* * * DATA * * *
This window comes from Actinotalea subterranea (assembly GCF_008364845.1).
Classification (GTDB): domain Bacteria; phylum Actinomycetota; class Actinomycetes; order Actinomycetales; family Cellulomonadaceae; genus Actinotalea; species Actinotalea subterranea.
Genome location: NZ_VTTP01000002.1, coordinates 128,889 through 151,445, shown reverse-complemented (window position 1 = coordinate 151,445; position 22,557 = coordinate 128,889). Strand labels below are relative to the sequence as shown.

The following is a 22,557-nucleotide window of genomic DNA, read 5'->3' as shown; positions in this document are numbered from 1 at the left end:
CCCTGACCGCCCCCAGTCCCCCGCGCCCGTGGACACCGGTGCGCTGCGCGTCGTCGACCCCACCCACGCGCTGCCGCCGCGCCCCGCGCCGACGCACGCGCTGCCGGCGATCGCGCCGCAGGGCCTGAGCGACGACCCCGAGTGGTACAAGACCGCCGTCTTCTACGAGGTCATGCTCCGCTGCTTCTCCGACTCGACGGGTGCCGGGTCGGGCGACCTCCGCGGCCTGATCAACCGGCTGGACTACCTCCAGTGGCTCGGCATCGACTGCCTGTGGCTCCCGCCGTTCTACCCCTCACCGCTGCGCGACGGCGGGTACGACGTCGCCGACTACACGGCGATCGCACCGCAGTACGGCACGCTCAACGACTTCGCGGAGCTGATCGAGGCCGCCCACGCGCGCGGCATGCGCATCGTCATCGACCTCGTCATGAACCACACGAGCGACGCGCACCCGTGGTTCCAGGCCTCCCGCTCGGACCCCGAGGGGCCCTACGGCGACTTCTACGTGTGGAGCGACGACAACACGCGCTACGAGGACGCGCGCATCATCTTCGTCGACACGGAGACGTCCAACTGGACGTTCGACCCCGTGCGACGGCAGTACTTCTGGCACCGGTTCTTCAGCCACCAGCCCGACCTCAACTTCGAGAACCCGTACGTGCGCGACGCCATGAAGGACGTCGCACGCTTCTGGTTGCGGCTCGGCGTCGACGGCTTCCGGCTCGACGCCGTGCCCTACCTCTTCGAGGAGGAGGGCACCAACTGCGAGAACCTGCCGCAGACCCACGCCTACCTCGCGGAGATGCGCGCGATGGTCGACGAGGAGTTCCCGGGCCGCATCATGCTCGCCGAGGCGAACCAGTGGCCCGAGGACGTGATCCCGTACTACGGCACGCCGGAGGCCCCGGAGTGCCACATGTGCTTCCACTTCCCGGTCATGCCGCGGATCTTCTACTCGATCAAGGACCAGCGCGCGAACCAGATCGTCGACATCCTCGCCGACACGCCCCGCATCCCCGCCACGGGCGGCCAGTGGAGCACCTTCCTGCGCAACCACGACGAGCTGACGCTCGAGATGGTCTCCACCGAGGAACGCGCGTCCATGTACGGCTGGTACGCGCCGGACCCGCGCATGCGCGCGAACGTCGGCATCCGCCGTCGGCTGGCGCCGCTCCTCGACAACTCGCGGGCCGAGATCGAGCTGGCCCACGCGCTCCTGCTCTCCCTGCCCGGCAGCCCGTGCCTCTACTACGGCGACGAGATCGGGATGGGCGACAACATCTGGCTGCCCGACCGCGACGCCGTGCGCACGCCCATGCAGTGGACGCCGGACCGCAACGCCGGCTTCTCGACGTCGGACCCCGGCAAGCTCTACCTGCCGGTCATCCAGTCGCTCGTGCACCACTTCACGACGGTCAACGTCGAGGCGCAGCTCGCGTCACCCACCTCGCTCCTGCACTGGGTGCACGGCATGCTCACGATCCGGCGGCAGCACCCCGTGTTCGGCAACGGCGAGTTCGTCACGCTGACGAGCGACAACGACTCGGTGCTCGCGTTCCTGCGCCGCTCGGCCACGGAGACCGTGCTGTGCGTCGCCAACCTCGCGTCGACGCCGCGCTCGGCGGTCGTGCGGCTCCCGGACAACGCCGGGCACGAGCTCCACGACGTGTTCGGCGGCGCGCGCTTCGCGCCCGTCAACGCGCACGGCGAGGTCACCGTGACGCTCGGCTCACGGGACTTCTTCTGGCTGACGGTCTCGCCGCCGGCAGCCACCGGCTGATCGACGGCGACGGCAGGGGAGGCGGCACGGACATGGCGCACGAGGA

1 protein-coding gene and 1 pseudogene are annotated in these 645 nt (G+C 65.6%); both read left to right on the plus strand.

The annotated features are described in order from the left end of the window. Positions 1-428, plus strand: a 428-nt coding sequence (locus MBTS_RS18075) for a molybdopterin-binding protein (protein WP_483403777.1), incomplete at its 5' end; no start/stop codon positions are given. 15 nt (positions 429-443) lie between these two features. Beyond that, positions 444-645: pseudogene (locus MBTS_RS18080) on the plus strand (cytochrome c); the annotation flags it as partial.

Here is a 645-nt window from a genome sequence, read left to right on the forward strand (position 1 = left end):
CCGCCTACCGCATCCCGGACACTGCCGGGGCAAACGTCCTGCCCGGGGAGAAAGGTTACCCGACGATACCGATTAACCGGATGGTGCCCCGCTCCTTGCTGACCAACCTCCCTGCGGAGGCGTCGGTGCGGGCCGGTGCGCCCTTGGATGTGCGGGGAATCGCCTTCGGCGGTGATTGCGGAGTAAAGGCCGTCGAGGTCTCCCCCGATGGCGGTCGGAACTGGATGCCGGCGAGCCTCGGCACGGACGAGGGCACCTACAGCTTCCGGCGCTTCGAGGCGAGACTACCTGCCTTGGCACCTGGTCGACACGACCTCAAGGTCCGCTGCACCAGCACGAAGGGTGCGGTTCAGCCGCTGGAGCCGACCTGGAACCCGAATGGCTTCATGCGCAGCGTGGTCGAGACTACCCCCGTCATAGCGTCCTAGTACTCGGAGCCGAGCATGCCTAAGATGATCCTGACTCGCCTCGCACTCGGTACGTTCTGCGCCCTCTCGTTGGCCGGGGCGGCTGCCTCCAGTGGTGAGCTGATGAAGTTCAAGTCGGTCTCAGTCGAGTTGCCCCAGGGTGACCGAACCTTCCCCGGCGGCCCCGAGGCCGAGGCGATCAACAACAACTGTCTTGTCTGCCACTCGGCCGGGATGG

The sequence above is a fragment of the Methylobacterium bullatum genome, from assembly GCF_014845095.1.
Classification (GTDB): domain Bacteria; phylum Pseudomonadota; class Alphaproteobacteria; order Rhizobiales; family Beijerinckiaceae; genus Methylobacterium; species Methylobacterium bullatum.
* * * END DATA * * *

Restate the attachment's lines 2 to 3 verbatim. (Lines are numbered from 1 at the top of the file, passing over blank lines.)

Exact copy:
Classification (GTDB): domain Bacteria; phylum Actinomycetota; class Actinomycetes; order Actinomycetales; family Cellulomonadaceae; genus Actinotalea; species Actinotalea subterranea.
Genome location: NZ_VTTP01000002.1, coordinates 128,889 through 151,445, shown reverse-complemented (window position 1 = coordinate 151,445; position 22,557 = coordinate 128,889). Strand labels below are relative to the sequence as shown.